As owners have started reopening some of their RMG factories amid the growing coronavirus cases, health experts said such a ‘premature’ step may trigger a deadly outbreak of the virus.
They want the government to strictly keep the shutdown in force at least until the Eid-ul-Fitr instead of allowing reopening any factory or market as the community transmission of Covid-19 has started taking a new turn with growing asymptomatic cases in the country.
Economists think that it is too early to ease the shutdown and allow businesses to reopen, even on a limited scale, as no sign is there that the virus is slowing down.
They also said it will not be wise to compromise with lives and health risks for the cause of livelihoods and the economy.
Meanwhile, Prime Minister Sheikh Hasina’s private sector adviser Salman F Rahman said on Saturday said the country’s export-oriented factories must be reopened slowly by maintaining necessary health protocol to save the economy.
“We’ve to take a decision. We’ve Sweden model in front of us, they did not enforce lockdown. In China’s Wuhan, a second wave of infection is taking place. Germany and France are still suffering, new infections and deaths are happening, but still they are opening up their factories,” he said at a discussion organised by FBCCI on Saturday.
Contacted, Vice-Chancellor of Bangabandhu Sheikh Mujib Medical University (BSMMU) Prof Kanak Kanti Barua said, “I personally think it’s not justified to allow reopening factories when the community transmission is taking a bad shape.”
“We still couldn’t enforce the lockdown properly and force people maintain the social distancing. People are still roaming around and flocking markets. Under such a situation, if we reopen factories, we’ve to pay a heavy price,” he warned.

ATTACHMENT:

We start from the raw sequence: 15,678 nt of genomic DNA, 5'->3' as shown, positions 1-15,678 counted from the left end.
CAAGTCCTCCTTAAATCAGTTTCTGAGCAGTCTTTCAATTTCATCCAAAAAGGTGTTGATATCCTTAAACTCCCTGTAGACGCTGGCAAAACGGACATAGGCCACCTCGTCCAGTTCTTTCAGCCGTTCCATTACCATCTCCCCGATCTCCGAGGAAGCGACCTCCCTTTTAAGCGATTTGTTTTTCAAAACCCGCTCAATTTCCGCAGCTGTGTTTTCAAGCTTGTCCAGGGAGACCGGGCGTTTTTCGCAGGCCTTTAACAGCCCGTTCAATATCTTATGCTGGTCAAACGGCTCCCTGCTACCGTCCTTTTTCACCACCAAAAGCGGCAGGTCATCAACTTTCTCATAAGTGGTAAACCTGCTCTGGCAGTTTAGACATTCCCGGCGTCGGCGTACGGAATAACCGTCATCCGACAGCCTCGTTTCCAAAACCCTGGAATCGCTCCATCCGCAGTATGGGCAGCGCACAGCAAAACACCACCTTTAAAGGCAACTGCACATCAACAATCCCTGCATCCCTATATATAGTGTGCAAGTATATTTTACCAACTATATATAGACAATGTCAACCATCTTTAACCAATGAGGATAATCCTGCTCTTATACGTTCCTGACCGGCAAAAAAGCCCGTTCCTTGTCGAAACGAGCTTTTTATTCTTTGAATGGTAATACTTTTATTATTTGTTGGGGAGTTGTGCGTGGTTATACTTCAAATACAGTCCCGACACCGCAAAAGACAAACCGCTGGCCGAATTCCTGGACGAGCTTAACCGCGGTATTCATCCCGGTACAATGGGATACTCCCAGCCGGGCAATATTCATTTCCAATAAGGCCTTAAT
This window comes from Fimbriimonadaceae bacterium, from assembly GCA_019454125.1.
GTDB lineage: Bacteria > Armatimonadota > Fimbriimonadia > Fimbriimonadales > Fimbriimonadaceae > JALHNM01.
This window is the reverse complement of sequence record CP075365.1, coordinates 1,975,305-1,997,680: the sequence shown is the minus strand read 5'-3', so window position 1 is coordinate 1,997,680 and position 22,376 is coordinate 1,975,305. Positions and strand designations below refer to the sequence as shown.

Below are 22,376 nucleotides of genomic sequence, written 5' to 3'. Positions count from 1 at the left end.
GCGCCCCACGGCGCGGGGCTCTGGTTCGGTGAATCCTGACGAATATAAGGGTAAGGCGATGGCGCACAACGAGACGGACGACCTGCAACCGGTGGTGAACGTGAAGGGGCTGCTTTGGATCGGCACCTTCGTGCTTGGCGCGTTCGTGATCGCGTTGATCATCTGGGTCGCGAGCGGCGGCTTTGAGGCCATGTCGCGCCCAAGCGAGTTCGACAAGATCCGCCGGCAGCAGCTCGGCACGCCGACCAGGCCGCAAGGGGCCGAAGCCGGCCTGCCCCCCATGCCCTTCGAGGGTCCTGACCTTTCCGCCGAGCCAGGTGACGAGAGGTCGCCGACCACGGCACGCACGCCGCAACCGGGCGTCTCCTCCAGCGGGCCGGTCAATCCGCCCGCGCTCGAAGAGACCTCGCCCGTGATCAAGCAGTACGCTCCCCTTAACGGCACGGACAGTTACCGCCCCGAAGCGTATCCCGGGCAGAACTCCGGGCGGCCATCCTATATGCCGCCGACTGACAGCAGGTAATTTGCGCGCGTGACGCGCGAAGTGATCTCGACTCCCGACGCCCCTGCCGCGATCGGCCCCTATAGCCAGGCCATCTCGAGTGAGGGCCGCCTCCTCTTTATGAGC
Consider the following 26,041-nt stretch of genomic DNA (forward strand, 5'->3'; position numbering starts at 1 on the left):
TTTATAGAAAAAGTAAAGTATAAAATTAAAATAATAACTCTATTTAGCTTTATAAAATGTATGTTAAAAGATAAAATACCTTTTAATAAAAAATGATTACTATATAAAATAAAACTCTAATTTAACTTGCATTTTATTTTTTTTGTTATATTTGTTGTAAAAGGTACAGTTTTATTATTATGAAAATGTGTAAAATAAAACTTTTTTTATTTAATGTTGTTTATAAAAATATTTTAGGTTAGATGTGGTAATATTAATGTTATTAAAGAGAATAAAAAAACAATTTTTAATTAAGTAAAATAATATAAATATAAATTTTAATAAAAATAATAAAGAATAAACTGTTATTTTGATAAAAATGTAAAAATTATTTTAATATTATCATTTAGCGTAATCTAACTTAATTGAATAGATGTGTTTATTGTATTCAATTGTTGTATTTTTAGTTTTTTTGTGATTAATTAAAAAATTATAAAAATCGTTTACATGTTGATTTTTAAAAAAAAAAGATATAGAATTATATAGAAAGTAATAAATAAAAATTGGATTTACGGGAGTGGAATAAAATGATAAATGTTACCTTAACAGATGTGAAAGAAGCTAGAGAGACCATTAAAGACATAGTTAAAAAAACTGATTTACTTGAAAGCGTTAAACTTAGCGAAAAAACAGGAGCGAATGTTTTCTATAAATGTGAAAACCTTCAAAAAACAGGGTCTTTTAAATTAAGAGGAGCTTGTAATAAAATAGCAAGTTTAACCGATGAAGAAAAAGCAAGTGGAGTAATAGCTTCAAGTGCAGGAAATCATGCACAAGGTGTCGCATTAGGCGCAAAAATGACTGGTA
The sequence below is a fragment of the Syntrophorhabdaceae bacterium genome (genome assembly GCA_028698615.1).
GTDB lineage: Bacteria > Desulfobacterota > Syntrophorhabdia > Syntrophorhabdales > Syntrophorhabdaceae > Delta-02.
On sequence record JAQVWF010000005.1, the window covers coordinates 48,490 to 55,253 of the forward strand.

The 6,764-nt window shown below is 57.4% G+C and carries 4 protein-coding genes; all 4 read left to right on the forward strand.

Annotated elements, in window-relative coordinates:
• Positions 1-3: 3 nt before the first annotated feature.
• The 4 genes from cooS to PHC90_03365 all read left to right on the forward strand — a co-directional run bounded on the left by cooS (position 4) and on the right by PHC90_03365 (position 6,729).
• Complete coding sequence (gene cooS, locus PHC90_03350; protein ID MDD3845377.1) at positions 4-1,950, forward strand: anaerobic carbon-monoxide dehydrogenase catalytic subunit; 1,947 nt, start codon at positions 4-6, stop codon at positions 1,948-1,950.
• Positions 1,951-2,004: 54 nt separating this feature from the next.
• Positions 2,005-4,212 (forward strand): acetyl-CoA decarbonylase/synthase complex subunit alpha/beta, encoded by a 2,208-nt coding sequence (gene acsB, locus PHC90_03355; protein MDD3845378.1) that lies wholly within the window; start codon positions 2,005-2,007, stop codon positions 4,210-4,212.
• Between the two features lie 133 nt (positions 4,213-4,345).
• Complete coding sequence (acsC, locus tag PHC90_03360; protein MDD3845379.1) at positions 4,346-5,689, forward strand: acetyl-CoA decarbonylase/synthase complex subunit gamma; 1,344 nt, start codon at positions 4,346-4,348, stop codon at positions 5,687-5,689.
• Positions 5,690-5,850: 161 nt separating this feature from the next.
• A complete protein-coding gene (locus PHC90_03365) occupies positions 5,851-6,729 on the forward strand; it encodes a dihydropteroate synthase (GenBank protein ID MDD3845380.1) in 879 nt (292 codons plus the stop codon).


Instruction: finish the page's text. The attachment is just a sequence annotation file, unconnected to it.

The BSMMU VC said Dhaka, Narayanganj and Gazipur are the hotspots for the coronavirus where most factories are located. “If we allow workers from these areas working at the factories, the virus will spread badly. An infected worker can transmit the virus among all other fellow workers if they work together.”
“The hidden cases are also growing. Even, our many doctors and nurses are getting infected despite remaining alert and wearing masks and PPEs. So, if we allow our workers to work at factories, we’ll invite a great danger for the country. The way the corona cases are growing we’re worried about the tackling the situation,” Kanak said.
He said though the factory owners are saying they will ensure the security of their workers and follow necessary health protocol, they will not be able to do so.
Principal of Dhaka Medical College Prof Khan Abul Kalam Azad said the entire nation will be at risk if the factories are now reopened as there here is no sign that the coronavirus situation has improved.
He said businessmen are talking about Sweden model but the perspectives of the two countries are not the same. “People in Sweden abide by law, maintain social distancing, lead a much better life, and their healthcare facilities are much more updated than ours.”